Joe Dixon, a historic jazz reed player from New England who was especially active in the swing era, should not be confused with the younger trombonist of the same name. There is a stylistic and musical connection, nonetheless, large enough to be hooked on the end of a trombone slide. The earlier Dixon appears on quite a few recordings by Tommy Dorsey, a bandleader and trombonist whose particular instrumental approach is certainly important to the modern trombone legacy. An assumption can be made, for those who thrive on this sort of thing, that trombonist Dixon may have become familiar with the clarinet and saxophone playing of the other Joe Dixon while checking out Dorsey.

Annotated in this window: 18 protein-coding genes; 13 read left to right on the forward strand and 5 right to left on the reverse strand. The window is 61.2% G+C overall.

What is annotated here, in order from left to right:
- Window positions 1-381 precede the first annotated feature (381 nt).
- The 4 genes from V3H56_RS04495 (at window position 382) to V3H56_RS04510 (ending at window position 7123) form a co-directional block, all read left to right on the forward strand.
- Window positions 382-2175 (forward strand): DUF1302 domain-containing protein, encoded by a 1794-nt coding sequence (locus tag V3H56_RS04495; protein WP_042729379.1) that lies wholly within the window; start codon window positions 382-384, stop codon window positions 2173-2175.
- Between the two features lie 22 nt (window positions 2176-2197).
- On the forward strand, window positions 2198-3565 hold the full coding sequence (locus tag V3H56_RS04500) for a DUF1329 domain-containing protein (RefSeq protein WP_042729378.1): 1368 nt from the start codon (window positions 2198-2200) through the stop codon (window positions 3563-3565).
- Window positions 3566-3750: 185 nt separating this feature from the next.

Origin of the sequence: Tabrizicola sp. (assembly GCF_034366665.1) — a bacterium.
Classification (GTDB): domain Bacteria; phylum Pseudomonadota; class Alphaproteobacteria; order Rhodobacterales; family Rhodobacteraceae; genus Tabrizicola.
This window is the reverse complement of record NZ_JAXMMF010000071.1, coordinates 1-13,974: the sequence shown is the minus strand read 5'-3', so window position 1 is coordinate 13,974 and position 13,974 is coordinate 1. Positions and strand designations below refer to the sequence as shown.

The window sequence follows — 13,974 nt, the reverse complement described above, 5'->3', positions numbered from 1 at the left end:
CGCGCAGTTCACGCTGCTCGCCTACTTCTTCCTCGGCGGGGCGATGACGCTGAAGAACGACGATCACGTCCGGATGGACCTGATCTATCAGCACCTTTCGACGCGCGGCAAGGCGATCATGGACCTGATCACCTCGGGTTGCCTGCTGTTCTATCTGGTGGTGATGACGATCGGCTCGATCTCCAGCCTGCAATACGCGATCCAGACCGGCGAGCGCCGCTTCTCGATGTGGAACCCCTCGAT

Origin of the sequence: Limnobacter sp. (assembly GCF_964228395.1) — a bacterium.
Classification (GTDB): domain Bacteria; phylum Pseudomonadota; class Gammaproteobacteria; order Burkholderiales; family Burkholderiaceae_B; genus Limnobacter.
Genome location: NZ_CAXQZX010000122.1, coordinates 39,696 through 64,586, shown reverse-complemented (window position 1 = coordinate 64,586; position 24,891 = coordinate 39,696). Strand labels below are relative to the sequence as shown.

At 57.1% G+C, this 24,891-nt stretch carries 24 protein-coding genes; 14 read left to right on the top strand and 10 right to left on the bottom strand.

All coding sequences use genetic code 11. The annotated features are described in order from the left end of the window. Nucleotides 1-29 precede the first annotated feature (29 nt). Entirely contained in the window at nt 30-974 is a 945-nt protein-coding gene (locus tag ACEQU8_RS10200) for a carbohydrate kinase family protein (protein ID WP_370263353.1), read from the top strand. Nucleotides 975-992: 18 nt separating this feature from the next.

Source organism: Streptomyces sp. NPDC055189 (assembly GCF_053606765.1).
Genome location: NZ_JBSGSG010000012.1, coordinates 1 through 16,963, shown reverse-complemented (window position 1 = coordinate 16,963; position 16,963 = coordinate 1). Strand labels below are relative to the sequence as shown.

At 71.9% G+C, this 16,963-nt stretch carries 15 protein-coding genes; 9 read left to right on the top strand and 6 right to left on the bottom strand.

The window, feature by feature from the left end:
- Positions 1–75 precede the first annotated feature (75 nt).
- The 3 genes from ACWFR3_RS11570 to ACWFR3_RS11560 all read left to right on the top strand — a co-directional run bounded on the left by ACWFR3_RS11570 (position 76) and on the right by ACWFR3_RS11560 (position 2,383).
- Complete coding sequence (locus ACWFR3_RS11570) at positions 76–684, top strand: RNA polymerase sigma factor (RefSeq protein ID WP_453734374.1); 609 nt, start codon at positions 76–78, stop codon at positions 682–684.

The former horn was the first reed instrument studied by the player who was also associated with trumpeter and bandleader Bunny Berigan. If pancakes, Dixon's credited sides with Berigan and Dorsey alone would satisfy a hungry mob of frontiersmen. The reedman's evolution from symphony clarinetist through high-school dance bands to Dorsey and other important swingers in the second half of the '30s also follows the fairly distinct arc of popular taste, resulting in a species well positioned to feed himself with employment on the New York jazz scene of that era. Dixon was a member of Dorsey's famed Clambake Seven outfit and was also part of a Gus Arnheim lineup that also included the young Stan Kenton. Through the '50s, Dixon held forth, sometimes leading his own bands, at Big Apple swing enclaves such as Condon's.